San Francisco may ban police, city use of facial recognition
At the same time, San Francisco is big on protecting immigrants, civil liberties and privacy. In November, nearly 60% of voters approved a proposition to strengthen data privacy guidelines
San Francisco: San Francisco is on track to become the first US city to ban the use of facial recognition by police and other city agencies, reflecting a growing backlash against a technology that's creeping into airports, motor vehicle departments, stores, stadiums and home security cameras. Government agencies around the U.S. have used the technology for more than a decade to scan databases for suspects and prevent identity fraud. But recent advances in artificial intelligence have created more sophisticated computer vision tools, making it easier for police to pinpoint a missing child or protester in a moving crowd or for retailers to analyze a shopper's facial expressions as they peruse store shelves.
Efforts to restrict its use are getting pushback from law enforcement groups and the tech industry, though it's far from a united front. Microsoft, while opposed to an outright ban, has urged lawmakers to set limits on the technology, warning that leaving it unchecked could enable an oppressive dystopia reminiscent of George Orwell's novel "1984." "Face recognition is one of those technologies that people get how creepy it is," said Alvaro Bedoya, who directs Georgetown University's Center on Privacy and Technology. "It's not like cookies on a browser. There's something about this technology that really sets the hairs on the back of people's heads up." Without regulations barring law enforcement from accessing driver's license databases, people who have never been arrested could be part of virtual police line-ups without their knowledge, skeptics of the technology say.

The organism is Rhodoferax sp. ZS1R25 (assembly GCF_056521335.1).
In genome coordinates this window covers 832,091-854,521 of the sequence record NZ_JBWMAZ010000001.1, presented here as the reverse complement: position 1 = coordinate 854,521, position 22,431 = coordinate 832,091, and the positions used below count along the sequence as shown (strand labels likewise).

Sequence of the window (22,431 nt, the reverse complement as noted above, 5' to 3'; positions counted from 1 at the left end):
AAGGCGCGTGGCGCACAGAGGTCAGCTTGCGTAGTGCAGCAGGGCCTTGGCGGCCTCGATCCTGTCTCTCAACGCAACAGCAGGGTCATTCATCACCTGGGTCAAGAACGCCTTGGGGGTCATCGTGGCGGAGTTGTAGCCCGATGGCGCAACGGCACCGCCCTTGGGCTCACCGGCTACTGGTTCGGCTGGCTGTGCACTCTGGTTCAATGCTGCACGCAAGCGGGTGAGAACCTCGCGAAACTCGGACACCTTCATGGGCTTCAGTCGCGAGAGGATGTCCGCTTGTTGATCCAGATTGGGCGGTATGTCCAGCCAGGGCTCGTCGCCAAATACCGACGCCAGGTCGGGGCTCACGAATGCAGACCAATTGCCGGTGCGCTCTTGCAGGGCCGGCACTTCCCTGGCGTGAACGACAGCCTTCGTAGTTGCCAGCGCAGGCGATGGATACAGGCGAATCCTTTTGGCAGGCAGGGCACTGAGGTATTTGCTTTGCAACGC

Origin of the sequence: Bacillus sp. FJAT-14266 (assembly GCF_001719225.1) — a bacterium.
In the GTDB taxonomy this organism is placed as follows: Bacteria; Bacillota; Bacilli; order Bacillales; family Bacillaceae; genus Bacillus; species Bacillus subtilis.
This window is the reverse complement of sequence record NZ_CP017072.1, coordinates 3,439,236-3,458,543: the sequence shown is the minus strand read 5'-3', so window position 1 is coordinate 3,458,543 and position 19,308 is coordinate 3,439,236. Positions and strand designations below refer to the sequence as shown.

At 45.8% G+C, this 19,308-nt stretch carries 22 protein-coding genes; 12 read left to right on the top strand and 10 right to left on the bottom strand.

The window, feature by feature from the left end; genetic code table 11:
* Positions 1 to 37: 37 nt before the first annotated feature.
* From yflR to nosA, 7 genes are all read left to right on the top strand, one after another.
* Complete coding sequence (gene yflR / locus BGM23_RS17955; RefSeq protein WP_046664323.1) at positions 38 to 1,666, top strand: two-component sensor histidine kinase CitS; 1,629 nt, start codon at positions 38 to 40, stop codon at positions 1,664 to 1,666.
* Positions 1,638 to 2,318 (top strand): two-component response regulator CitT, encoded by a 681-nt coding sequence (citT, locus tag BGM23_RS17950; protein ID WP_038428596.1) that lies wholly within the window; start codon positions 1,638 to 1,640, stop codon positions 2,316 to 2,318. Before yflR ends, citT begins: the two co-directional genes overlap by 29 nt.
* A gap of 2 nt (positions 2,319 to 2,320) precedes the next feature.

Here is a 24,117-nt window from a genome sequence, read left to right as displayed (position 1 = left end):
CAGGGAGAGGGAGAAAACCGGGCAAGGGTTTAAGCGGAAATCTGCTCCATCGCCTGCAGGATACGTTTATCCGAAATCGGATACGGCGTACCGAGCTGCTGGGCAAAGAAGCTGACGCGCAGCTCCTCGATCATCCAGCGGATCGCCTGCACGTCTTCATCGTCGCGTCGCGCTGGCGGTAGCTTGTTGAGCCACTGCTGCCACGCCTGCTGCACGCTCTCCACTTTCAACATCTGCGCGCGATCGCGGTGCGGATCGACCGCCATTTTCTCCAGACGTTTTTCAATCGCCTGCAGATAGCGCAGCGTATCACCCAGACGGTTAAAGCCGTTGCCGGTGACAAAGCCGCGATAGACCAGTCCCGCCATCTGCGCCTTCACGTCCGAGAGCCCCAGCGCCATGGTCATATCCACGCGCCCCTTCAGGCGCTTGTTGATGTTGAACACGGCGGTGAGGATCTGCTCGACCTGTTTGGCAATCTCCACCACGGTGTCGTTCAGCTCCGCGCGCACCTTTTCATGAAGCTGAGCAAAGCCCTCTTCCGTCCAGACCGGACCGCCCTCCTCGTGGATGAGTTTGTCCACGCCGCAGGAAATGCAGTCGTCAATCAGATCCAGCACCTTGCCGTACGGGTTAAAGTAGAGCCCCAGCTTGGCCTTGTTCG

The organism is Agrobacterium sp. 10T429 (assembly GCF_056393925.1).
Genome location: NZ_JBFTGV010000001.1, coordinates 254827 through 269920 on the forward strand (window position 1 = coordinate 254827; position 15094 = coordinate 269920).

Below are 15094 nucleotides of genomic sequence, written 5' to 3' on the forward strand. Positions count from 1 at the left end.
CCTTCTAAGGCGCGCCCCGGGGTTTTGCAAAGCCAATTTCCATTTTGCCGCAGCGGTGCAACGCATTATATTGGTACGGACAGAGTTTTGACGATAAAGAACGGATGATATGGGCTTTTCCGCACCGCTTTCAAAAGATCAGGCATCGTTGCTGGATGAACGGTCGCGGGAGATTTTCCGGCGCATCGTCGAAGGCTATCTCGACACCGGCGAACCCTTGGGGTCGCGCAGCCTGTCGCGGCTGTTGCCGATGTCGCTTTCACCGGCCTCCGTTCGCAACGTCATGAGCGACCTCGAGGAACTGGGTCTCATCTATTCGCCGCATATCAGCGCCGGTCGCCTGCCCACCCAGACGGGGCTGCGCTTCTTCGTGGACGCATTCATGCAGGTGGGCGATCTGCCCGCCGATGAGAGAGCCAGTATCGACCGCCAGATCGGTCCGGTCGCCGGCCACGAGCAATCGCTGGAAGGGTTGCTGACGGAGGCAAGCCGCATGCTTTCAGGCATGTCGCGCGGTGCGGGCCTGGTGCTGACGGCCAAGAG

They worry people will one day not be able to go to a park, store or school without being identified and tracked. Already, a handful of big box stores across the U.S. are trying out cameras with facial recognition that can guess their customers' age, gender or mood as they walk by, with the goal of showing them targeted, real-time ads on in-store video screens. If San Francisco adopts a ban, other cities, states or even Congress could follow, with lawmakers from both parties looking to curtail government surveillance and others hoping to restrict how businesses analyze the faces, emotions and gaits of an unsuspecting public.
The California Legislature is considering a proposal prohibiting the use of facial ID technology on body cameras. A bipartisan bill in the US Senate would exempt police applications but set limits on businesses analyzing people's faces without their consent. Legislation similar to San Francisco's is pending in Oakland, California, and on Thursday another proposed ban was introduced in Somerville, Massachusetts. Bedoya said a ban in San Francisco, the "most technologically advanced city in our country," would send a warning to other police departments thinking of trying out the imperfect technology.
But Daniel Castro, vice president of the industry-backed Information Technology and Innovation Foundation, said the ordinance is too extreme to serve as a model. "It might find success in San Francisco, but I will be surprised if it finds success in a lot of other cities," he said. San Francisco is home to tech innovators such as Uber, Airbnb and Twitter, but the city's relationship with the industry is testy. Some supervisors in City Hall are calling for a tax on stock-based compensation in response to a wave of San Francisco companies going public, including Lyft and Pinterest. At the same time, San Francisco is big on protecting immigrants, civil liberties and privacy. In November, nearly 60% of voters approved a proposition to strengthen data privacy guidelines.
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